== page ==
Now how in the world do we have a audit on bullion holdings mmm dial a banker mmm American mm Russian mmm German mm WHO will beat up America if they have leased out Gold to India mmm I know a melt down of Indian trinkets mm how many tons have gone willy nilly mmm TONS of Gold, work that out and America cannot ship it back pronto I say have Fort Knox Audited if America has shipped on credit mmmm I do not comprehend this enormous task maybe we should be a little Irish never lend and never borrow.

  22. milton | January 29, 2013

    Where have the Germans stored all those teeth of their concentration camp victims? Those teeth contained much of the Germans' gold and silver holdings.
    The Nazi regime pulled off the biggest robbery in the history of the world . aided by many prominent rich Americans. The children of those wealthy Americans are desperately attempting to pull off a similar robbery on their own countrymen now. The Federal Reserve and the banksters are well into the destruction of the dollar and the American middle class and will soon confiscate their pension programs.The move by Ron Paul and others to audit the Federal Reserve has been consistently thwarted by Congress and all their crony capitalist friends. It is all a den of thieves and getting worse by the minute. Let us prey!

  23. Lionel | January 30, 2013

    The simple fact is that gold and silver have had their run, they are now at a price where the mining costs are met for the more expensive to access reserves, and now the mining cost will govern the price in the future. It is the cost of supply over the demand for purchase that governs the sale price, if the banks need more gold, the mining companies will be very happy to sell it to them for $1,800 per oz. a big push in purchasing may raise it to $2000, but it will soon fall back to $1,800. Once upon a time copper was also used for money, before that it was goats. At least you could milk the goats for your interest, and eat them if you were hungry, you could even use them to breed and make your own money. Try getting two ounces of gold to breed you a third ounce. When gold was $350 per oz it was too cheap, now it is worth it's cost to bring to market, as the price goes up, the markets will be overflowing with it.

  24. CHUCK ADKINS | January 30, 2013

    I HEARD A FEW YEARS AGO JUST AFTER GEITHNER WAS APPOINTED U.S TREASURY SEC. FROM HIS POST AS NEW YORK'S FED HEAD; THAT HE HAD GIVEN A LARGE QUANTITY OF GOLD STORED IN THE VAULTS IN N.Y. TO CHINA. WHILE I HAVE NO PROOF OF THIS, AFTER WATCHING HIM IN ACTION AS U.S. TREASURY SEC. I CAN BELIEVE THE RUMOR. HE HAS MADE SOME VERY SUSPICIOUS COMMENTS AS TREASURY SEC. THAT DO NOT INDICATE HE HAS OUR NATIONAL INTEREST AT HEART. ESPECIALLY WHEN IT COMES TO INCREASING OUR DEBT LIMIT. DOES ANYONE HAVE ANY IDEA HOW MUCH EVEN ONE TRILLION DOLLARS REALLY AMOUNTS TO ? THE BEST WAY TO LOOK AT IT IS TO PUT IT IN ASTRONOMICAL TERMS: ALPHA CENTURY IS THE NEAREST STAR OUTSIDE OUR SOLAR SYSTEM, ABOUT FOUR LIGHT YEARS FROM EARTH. THAT IS THE SPEED OF LIGHT AT 186,000 MILES PER SECOND, PER MINUTE, PER HOUR, PER DAY, TIMES 365 DAYS EQUAL ONE YEAR, TIMES FOUR YEARS EQUALS 1,000,000,000,000 MILES; AND THAT IS ONLY ONE TRILLION MILES. CAN YOU IMAGINE THE DEBT ON 16 PLUS TRILLION DOLLARS ? THIS ADMINISTRATION HAS OUTSPENT ALL OTHER PRESIDENTS COMBINED IN ONLY 4 YEARS AND IS ASKING ONLY THE HOUSE OF REPRESENTATIVES TO GIVE THE OK TO GO FURTHER IN DEBT. IT CAN'T ASK THE SENATE, SINCE HARRY HASN'T ALLOWED THEM TO HAVE A BUDGET DURING HIS TERM AS HEAD OF THE SENATE. WHAT A GUY ! AND WE HAVEN'T SEEN ANYTHING YET; WE STILL HAVEN'T GOT A BILL FOR OBAMA-CARE, THAT POLOSI PASSED WHEN THEY HAD THE HAMMER IN THE HOUSE, AND NEVER EVEN READ THE CONTENTS. YOU GOTTA ADMIT, THEY HAVE GUTS. NOT BRAINS, JUST GUTS.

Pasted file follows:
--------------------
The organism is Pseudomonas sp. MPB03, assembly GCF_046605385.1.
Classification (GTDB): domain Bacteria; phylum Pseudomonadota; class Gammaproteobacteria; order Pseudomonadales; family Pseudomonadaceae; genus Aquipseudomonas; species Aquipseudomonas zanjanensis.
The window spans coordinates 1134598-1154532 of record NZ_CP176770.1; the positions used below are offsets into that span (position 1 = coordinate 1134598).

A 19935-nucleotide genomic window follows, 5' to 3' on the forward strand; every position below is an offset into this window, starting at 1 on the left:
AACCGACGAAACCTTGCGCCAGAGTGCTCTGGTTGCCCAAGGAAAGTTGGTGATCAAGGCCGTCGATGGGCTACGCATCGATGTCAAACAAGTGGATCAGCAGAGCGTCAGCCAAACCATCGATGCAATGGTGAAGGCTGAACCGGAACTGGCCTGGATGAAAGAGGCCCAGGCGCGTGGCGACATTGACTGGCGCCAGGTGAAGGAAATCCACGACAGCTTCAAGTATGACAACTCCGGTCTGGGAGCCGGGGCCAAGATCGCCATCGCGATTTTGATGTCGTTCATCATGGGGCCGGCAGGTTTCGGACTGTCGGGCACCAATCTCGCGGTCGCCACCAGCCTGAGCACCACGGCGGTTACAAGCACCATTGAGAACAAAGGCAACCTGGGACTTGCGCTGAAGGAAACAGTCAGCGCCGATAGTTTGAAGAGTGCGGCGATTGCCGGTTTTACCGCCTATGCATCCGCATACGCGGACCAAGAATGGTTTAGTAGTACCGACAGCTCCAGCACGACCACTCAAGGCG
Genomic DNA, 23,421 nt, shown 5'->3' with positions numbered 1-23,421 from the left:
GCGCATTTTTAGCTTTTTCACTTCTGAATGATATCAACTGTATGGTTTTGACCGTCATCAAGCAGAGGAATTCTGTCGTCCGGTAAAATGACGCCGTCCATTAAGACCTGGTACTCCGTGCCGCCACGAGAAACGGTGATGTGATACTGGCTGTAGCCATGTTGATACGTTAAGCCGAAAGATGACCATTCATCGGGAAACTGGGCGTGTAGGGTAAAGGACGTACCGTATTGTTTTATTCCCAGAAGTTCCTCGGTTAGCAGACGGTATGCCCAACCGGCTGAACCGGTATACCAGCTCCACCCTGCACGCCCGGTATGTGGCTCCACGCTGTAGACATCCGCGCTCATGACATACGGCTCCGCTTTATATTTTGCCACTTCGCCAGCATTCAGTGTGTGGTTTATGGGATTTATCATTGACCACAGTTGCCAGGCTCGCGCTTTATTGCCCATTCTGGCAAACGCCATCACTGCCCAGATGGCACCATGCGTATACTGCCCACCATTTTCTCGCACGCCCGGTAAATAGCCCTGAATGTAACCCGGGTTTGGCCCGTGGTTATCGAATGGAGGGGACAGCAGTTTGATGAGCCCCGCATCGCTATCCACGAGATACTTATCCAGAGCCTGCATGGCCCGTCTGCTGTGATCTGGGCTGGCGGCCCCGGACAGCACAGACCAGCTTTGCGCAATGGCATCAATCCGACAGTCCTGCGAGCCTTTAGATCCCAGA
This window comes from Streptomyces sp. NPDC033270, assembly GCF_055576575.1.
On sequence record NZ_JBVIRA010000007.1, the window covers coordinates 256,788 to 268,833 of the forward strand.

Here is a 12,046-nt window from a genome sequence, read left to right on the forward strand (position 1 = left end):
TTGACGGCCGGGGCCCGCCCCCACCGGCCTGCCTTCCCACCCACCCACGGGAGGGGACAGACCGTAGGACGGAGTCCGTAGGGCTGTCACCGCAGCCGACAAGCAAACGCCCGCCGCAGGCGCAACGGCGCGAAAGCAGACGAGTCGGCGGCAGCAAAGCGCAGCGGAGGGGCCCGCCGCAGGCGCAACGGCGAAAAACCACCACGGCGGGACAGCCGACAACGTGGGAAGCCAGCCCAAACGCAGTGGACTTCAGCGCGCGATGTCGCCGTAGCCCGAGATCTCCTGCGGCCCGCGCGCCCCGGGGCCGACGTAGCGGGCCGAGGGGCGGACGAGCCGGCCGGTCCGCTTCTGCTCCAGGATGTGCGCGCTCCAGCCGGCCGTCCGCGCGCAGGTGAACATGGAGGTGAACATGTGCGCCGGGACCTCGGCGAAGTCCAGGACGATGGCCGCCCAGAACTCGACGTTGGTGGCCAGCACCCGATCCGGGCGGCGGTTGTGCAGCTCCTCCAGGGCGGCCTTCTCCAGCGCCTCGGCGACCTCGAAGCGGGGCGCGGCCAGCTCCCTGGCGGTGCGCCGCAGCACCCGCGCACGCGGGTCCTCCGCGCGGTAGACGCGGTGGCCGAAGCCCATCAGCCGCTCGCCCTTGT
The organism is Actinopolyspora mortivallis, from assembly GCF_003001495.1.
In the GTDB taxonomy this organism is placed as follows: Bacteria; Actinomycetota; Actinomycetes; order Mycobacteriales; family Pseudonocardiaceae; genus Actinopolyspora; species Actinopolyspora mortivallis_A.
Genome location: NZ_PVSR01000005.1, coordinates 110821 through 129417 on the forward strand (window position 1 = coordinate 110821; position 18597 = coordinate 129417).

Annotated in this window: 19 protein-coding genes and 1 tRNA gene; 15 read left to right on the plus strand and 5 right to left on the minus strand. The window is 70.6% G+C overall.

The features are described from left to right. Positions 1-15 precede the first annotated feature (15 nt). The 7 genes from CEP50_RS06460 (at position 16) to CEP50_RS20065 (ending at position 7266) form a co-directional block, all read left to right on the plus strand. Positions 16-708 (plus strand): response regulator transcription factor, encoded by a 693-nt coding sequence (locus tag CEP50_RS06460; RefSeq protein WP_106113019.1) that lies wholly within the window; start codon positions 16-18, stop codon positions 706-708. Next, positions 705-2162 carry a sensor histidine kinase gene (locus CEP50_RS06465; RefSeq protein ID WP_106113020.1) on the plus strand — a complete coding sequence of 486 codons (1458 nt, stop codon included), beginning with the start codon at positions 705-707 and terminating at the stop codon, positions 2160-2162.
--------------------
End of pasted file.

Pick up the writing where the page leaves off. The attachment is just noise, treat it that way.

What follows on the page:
25. jakel goff | January 30, 2013

    DR. LARRY BATES, A life long BANKER , TENN. House of Representatives, Chaired the committee on banking and commerce, And an EXPERT on the federal reserve said a few years ago that he does't think the fed has the gold reserves… After seeing his videos, I buy nothing but PHYSICAL…. I will Bet China has it. Would you loan all that money??? with no GOLD??????????????????????????????

  26. Vlad | January 30, 2013

    I support the decision of the German government. In much interesting official information about how much gold is stored most powerful states in the world. But it would be interesting to find out what the gold in the hands of the people of India for more than 15,000 tons (the official gold reserves of 360 tons of India). Unverified data from China said that the Chinese people have more than 50,000 tons of gold.

  27. Eagle | February 2, 2013

    Who does the US owe money to ?

  28. H. Craig Bradley | February 3, 2013

    FAMILY LEGACIES

    Well, Keith's grandmother Mimi is said to have been a shrewd money manager and investor throughout her life (articles here). My grandmother had a different, but no less serious focus back in 1965, the last year we minted new silver coins for general circulation and when we still had the words " silver certificate" printed on each and every one dollar bill.

    My late Grandmother grew-up in Grover, Colorado on a small ranch (homestead) at the turn of the last century. She grew up poor and lived through the great depression of the 1930's as an adult and had a perspective common for the day: be skeptical of government authorities (politicans) and what they say and remember it! She passed that on to me intact when I was just a lad by taking me to the local post office to validate the then "redeemable in silver guarantee" we once had for our paper money. Too bad other children were not so informed at an early age.